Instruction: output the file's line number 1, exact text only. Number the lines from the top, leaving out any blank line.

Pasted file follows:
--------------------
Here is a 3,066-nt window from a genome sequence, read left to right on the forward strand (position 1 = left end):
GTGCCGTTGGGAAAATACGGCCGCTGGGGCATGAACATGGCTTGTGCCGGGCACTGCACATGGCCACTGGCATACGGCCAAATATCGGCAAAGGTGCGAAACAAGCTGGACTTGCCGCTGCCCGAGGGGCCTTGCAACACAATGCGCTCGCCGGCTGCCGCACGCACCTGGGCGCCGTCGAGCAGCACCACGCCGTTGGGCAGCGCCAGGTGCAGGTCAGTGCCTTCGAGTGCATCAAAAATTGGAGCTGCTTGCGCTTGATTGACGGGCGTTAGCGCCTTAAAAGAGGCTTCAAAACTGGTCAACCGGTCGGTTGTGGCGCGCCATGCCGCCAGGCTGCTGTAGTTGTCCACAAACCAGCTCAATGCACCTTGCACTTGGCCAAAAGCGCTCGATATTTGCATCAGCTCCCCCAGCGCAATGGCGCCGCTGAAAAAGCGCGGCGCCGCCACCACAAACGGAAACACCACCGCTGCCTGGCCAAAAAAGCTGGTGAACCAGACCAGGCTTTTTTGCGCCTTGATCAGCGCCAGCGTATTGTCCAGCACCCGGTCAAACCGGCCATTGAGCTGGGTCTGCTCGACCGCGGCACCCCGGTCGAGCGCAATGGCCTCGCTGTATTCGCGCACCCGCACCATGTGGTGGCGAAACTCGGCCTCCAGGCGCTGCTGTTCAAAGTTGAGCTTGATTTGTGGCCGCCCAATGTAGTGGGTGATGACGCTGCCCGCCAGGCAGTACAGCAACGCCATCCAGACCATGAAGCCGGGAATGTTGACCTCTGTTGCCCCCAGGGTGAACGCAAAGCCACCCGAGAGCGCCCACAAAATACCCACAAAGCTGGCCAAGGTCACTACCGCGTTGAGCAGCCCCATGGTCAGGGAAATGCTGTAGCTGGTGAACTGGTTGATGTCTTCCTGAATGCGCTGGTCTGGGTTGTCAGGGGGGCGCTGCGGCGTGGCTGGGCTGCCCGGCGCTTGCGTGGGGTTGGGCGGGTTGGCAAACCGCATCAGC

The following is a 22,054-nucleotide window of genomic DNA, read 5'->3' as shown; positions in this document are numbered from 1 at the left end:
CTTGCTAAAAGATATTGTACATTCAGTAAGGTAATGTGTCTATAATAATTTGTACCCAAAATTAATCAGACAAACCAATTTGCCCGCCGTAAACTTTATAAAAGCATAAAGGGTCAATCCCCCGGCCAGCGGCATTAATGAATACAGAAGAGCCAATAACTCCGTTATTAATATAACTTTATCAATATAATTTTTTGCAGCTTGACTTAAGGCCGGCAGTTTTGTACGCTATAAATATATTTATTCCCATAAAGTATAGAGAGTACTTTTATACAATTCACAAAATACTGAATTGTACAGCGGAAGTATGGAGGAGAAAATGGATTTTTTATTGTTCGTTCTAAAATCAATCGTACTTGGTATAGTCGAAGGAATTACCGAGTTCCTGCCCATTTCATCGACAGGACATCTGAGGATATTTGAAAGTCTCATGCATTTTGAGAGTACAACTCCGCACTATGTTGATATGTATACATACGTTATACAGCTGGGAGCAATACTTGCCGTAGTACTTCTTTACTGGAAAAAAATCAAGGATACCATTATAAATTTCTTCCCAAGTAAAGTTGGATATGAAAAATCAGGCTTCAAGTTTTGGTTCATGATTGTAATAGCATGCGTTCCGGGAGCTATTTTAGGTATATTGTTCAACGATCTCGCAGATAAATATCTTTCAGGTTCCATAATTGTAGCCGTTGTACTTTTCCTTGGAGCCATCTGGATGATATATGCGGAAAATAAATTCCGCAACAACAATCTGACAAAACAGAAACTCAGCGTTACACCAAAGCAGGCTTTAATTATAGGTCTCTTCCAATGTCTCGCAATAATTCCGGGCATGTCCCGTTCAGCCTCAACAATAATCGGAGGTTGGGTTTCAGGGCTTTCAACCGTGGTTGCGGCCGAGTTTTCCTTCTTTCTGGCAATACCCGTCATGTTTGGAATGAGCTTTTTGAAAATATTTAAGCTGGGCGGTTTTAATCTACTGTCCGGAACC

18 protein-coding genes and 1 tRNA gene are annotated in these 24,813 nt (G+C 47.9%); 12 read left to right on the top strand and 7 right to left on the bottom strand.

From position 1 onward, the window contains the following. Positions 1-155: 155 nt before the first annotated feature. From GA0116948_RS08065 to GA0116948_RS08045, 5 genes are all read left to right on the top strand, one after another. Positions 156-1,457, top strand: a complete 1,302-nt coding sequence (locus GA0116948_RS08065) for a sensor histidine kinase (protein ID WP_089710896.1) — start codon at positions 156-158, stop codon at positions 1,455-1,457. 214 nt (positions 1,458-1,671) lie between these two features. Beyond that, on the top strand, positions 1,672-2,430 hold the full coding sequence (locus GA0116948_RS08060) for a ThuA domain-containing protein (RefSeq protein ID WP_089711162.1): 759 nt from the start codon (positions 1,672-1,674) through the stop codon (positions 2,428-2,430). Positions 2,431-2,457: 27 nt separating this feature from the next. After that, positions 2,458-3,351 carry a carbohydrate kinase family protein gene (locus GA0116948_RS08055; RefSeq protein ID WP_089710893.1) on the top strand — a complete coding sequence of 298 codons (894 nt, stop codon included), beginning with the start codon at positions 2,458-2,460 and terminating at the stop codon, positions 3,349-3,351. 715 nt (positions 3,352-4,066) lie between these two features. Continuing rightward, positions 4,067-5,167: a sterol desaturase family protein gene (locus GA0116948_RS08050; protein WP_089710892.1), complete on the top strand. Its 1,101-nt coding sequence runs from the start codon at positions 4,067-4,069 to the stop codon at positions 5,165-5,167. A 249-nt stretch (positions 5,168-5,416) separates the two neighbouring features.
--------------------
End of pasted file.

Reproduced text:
Here is a 3,066-nt window from a genome sequence, read left to right on the forward strand (position 1 = left end):